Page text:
BERLIN — A growing movement in Europe to ban burqas and niqabs, the face coverings worn by some Muslim women, is igniting a debate over individual religious freedom vs. broader cultural values.
The movement started in Belgium when a bill making it a crime to wear a face veil in public passed unanimously in the lower house of parliament in April. The penalty would be a $19-$31 fine or a week in jail. The measure is likely to become law by fall, says Denis Ducarme, co-author of the legislation.
France followed and lawmakers across the continent are considering similar measures.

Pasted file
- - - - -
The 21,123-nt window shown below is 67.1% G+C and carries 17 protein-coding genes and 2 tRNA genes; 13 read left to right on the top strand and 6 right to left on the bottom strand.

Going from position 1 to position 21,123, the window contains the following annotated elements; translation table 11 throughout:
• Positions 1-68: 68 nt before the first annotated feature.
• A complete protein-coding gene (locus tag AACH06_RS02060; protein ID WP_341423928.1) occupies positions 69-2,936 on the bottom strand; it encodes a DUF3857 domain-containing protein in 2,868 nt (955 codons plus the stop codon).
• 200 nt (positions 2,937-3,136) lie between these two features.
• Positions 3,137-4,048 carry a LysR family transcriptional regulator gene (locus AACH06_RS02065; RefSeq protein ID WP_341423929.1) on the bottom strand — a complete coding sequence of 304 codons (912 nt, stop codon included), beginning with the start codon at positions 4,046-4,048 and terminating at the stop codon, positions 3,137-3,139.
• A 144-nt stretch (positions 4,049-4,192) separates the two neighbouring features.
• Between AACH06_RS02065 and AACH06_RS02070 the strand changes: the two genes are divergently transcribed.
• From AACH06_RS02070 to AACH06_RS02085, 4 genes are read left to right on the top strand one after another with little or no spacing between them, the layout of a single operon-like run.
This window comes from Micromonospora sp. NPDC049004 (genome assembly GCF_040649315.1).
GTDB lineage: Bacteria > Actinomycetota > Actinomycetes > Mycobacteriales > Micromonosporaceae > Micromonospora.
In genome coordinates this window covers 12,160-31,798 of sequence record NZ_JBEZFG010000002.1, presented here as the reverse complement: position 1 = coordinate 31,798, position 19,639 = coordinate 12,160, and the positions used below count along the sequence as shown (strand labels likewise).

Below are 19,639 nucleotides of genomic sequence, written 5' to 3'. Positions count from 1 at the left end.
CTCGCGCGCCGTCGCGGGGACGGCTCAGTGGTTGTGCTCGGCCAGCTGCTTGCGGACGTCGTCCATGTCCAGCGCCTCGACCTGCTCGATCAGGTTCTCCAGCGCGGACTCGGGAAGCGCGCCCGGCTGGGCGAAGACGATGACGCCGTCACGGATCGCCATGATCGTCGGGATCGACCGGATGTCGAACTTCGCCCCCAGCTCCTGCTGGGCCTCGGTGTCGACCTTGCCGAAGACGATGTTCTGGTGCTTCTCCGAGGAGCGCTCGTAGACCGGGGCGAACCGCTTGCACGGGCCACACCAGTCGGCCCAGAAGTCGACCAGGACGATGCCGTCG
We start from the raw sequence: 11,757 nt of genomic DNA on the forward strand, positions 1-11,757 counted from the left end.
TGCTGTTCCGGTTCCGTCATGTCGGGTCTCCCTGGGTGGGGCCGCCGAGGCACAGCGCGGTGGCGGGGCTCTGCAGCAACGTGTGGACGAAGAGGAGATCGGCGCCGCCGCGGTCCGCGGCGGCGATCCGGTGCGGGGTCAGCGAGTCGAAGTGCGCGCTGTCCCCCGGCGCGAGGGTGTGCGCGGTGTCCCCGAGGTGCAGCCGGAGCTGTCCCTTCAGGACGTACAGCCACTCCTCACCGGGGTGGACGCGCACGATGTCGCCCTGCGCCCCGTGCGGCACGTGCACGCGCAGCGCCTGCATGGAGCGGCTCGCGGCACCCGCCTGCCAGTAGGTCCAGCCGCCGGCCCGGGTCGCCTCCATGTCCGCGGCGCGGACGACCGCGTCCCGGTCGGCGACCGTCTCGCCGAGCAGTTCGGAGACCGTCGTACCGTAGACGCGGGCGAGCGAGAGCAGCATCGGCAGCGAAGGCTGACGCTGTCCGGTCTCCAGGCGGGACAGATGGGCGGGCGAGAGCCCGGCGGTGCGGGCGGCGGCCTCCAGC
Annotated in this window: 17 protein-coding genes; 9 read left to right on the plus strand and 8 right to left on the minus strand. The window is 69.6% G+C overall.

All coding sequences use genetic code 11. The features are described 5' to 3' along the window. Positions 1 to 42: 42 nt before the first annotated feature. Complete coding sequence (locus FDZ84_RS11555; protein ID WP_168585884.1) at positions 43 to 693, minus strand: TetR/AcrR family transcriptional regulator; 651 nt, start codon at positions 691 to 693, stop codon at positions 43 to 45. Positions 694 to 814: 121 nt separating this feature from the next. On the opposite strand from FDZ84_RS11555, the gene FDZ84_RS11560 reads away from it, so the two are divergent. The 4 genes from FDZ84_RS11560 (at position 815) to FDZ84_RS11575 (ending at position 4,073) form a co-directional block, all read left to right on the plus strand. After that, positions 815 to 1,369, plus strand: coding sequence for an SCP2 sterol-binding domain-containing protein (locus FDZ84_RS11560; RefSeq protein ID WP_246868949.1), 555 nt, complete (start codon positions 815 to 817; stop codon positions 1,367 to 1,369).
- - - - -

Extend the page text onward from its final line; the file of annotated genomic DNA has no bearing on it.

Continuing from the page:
Belgium already has a law that forbids wearing masks in public, but lawmakers said they wanted to enhance the security of the country, promote gender equality and send a signal to extremists.
“Above all, this law was based around the question of security,” Ducarme says. “We think that it is important that all people must be able to be identified when in public. But we are also concerned over women forced to wear (a burqa or niqab). If the state doesn’t say ‘stop,’ the few wearing them today might be 2,000 in 10 years.”